How long is this window of opportunity open?
This year (2010).
So the Indian government needs to lobby?
More than lobby they have to actually show that the use of IDA has been giving results for the taxpayers who are funding IDA.
India has launched a recent experiment of direct cash transfers. How do you view this?
Our experience with direct cash transfer all over the world is very good. Before India, I was working on it in Mexico where they have some thing called Oportunidades, which was the direct cash transfer for the mothers; they then have to, one, show they have taken kids to school and two, show that they are going to health office to have the kids weighed (to test) for malnutrition and take also training on nutrition.
It had a huge impact not only on the income because they get more income, but in school attendance, in nutrition indicators of the children. In a way, the cash transferring is the most empowering thing you can do to a human being. You say I am not choosing for you, I don’t know better than what you need, but here is the cash. This cash transfer in Mexico was tied to the building of human capital, which is the child—he is going to get the education and he is going to get the health.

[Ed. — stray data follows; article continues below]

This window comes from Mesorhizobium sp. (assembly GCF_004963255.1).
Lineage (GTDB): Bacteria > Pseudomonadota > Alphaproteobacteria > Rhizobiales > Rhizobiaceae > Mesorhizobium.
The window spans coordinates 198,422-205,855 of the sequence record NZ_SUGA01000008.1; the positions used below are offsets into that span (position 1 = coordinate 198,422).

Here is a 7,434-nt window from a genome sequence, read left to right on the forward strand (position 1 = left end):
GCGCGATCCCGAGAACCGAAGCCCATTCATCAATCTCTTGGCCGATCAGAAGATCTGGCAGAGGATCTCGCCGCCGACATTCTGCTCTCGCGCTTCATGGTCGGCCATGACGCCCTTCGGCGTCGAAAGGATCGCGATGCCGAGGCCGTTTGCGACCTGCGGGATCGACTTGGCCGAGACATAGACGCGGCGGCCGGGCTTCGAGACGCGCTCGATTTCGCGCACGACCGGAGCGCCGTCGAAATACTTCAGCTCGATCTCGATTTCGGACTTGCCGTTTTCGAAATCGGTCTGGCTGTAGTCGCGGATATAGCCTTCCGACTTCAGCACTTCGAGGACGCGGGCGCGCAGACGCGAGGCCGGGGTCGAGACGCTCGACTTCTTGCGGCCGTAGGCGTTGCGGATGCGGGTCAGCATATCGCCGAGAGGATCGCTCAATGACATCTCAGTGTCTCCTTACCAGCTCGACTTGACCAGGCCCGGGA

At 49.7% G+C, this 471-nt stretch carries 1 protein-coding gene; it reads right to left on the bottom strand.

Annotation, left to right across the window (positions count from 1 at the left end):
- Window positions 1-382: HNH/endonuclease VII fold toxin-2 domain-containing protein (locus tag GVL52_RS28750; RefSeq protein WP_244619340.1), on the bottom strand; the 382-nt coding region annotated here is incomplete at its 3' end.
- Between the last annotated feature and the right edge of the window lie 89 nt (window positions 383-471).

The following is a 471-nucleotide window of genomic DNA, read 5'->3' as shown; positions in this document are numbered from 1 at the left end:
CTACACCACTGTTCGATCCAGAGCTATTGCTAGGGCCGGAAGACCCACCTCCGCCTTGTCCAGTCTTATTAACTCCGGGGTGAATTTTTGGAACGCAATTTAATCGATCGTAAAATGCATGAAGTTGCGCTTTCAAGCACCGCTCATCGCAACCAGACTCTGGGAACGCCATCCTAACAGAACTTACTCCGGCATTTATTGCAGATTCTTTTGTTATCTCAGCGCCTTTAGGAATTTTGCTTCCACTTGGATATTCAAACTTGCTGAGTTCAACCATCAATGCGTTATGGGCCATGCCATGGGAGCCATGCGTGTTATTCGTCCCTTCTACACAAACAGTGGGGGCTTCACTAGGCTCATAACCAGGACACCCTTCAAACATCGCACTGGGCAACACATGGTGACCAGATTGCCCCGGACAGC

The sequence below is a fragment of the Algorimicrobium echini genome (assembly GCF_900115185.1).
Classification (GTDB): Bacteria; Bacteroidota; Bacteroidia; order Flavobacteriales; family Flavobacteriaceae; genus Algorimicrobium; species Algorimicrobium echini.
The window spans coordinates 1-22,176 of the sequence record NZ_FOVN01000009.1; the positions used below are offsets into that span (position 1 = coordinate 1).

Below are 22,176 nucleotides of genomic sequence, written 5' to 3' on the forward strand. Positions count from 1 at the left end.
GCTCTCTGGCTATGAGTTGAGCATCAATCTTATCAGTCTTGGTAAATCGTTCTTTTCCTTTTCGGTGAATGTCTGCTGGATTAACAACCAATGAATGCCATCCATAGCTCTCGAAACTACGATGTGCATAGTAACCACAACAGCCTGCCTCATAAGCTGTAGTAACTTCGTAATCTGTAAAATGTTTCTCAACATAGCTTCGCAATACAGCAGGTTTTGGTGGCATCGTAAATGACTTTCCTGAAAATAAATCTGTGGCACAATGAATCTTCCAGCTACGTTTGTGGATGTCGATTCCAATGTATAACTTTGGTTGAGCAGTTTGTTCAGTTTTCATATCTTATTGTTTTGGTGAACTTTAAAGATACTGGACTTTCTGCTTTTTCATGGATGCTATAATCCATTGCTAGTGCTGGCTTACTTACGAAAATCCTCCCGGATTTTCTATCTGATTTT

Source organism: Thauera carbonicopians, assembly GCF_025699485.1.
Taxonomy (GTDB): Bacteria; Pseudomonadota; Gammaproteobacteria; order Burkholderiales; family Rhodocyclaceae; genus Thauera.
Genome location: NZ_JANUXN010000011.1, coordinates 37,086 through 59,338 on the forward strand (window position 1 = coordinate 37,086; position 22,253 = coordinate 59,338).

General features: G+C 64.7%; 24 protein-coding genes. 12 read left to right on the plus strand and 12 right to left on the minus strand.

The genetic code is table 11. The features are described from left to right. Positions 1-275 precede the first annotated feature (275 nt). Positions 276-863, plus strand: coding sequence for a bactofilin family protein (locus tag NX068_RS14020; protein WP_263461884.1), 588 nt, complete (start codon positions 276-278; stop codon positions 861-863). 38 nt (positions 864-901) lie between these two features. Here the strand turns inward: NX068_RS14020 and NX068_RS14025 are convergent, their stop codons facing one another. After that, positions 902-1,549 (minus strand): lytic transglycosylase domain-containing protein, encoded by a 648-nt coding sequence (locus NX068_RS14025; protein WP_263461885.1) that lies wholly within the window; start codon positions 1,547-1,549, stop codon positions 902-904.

What is your biggest takeaway from the economic crisis, not as an institution, but as an economist involved with developing countries?
Dogma is a really bad thing. When you are dogmatic, you stop thinking. And I think economics is not chemistry; even chemistry has big changes. So, I think we have to constantly be checking whether what we think is right is actually right. There were many people saying that the financial crisis was coming; there were many signs, but people were not looking at it. I saw Alan Greenspan testify in the US Congress and they asked him whether dogma had what had kept from seeing what had happened and he said “yes”. So that for me is the big lesson...always keep an open mind.